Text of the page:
iOS and Mac OS are in separate ball parks today, and are most likely to stay that way for the immediate future. But who knows what Apple and competitive brands have up their sleeve for the next 5-10 years? Desktop and laptop sales have been tanking for years because professionals and consumers are using them less and less across the board, while mobile device sales and upgrades are exploding.

My niece, a pediatric ICU physician and published researcher, has been using an MS Surface laptop in the hospital for over a year, as has my family doctor, who uses one in the examining rooms in his practice, when they are not at their desks. My nephew, who manages an accounting team for a large financial services company, uses a Surface when he’s not at his desk, My cousin, an astrophysicist and professor, uses an iPad Pro for work when he’s untethered. I work with a lot of people in online, broadcast and print production, other than the ones who do fine detail work in visuals and sound, are also moving more and more to iOS devices whenever possible. All the salespeople in the field that I know are using mobile devices more and more, some of them edging close to 100%.

And I can’t help remember how Adobe and Avid tried to squeeze Apple out of the picture when they announced they were developing for Windows but never for a Mac. About a year later, Steve Jobs released Final Cut Pro that cost about $1,000 and could run on Anything OS X, including MacBooks. Apple literally made editing mobile. The competition could only run on big iron and the software alone cost in the $20,000+ range, and it was impossible to work with on set. FCP’s price was not only attractive to established US production companies, it caught on even faster with indies, universities and companies worldwide.

And there’s a global shift in how information is consumed and shared across industries and across the globe. Film is no longer delivered in canisters to movie theaters, and attendance in movie theaters has fallen. Television is no longer broadcast to home antennas and DVD sales are tanking. Music is increasingly being streamed as CD sales continue to nosedive. This is happening in the business and scientific worlds as well. X-rays, robo surgery, records, calculations, results, communications, etc., etc. have revolutionized everything.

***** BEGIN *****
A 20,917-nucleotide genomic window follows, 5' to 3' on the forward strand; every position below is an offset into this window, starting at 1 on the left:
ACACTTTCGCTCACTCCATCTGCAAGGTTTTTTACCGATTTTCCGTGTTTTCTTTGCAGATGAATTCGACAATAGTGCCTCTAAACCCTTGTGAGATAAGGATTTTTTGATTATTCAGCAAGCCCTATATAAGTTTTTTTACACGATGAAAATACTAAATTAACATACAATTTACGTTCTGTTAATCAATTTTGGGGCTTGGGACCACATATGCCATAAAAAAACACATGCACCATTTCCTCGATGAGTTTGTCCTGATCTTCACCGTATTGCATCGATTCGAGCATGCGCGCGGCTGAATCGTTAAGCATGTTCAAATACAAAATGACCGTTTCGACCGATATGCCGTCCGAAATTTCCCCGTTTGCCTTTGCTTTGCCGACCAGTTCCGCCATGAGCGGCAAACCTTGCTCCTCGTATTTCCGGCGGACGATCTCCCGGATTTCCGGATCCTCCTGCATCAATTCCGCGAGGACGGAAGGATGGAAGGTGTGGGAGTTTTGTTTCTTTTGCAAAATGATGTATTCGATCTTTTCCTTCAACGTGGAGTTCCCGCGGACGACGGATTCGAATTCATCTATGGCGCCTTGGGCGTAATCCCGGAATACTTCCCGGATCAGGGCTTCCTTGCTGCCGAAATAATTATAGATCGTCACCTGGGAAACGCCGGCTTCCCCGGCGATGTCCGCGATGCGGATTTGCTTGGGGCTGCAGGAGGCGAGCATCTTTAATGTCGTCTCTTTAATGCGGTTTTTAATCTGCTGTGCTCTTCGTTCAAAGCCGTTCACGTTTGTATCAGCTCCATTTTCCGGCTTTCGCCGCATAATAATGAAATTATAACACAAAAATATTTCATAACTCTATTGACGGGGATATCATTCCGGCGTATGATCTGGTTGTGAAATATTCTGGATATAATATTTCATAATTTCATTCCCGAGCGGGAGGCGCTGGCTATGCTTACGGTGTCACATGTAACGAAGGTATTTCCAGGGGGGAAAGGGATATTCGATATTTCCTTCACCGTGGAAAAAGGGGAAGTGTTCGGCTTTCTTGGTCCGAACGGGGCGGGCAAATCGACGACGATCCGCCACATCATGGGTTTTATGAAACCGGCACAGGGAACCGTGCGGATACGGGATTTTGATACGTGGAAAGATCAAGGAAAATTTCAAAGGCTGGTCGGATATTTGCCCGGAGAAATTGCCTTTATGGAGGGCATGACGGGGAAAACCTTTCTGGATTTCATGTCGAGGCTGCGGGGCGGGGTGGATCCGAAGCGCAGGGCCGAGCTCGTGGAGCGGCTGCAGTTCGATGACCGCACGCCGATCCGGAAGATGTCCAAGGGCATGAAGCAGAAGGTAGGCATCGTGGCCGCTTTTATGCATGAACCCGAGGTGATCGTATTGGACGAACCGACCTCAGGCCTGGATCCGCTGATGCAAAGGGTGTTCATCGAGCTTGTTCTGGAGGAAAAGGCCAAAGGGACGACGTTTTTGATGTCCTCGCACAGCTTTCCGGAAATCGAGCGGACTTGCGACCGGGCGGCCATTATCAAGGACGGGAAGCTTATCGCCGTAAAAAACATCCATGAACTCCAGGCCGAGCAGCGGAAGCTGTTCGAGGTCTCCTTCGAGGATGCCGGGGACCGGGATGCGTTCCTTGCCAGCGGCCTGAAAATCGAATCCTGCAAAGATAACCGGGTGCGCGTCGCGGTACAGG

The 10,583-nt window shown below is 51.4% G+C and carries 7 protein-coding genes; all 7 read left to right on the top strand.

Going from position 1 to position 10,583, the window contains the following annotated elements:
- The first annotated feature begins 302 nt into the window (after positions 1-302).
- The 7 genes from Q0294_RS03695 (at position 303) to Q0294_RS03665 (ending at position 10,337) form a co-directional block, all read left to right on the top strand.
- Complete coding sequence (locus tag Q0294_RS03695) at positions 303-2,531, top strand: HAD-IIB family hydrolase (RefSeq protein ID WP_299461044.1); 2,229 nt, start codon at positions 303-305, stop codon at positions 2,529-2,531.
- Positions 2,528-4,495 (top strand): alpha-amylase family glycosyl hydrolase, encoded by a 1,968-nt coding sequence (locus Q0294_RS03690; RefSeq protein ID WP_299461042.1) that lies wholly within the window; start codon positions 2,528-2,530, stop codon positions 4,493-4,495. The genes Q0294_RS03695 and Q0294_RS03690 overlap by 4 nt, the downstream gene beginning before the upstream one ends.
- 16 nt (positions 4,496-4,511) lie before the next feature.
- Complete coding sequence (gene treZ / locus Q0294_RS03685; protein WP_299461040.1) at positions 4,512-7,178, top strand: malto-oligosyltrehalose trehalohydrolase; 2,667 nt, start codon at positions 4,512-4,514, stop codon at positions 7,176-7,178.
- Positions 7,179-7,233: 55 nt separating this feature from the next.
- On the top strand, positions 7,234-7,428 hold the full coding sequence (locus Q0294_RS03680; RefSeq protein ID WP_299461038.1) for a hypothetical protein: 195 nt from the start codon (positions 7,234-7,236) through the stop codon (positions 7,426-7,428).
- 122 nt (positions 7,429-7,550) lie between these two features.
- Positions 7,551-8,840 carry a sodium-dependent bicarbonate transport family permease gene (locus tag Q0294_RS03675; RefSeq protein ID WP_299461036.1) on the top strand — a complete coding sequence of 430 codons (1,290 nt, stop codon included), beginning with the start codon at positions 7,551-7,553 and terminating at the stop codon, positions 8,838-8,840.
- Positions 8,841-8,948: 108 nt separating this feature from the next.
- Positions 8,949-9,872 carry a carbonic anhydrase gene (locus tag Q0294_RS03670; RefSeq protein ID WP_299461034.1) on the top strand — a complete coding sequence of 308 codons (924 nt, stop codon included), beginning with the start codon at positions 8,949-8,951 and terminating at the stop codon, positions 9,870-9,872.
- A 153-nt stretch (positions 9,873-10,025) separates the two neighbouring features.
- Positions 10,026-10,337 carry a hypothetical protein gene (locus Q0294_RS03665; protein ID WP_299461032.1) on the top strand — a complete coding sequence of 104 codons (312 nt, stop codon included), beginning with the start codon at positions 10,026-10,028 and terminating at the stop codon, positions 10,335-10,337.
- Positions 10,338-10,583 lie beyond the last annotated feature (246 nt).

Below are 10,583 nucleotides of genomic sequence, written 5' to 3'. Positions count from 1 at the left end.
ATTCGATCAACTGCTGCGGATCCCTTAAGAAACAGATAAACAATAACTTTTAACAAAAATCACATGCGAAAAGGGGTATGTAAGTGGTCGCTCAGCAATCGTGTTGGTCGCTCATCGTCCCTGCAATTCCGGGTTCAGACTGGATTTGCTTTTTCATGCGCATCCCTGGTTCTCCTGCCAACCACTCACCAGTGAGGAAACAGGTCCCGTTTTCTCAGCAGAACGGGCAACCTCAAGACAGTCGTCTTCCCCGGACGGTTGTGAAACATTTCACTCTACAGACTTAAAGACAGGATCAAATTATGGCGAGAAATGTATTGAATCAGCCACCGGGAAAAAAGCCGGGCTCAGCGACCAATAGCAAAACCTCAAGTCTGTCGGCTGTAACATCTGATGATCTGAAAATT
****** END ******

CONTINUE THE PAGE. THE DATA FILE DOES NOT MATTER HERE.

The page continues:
Apple has thrived because it delivers high quality, often revolutionary user experience, devices, software and services to people before they even know they will want it. And the devices always work well with one another. Microsoft no longer has a phone system, Alphabet has Android, but the devices it runs on are fragmented and don’t usually play nice together. Amazon and Facebook don’t have an OS, at least not yet. Having iOS and OS that work together will be a tremendous competitive advantage.

I’m not sure this is really true. Apple has introduced features to macOS to make it more like iOS, like Launchpad, but you can generally ignore those. And while Apple has rewritten apps like Pages to enable them to run in both iOS and iCloud, and in the process lost features, those features have largely come back over time.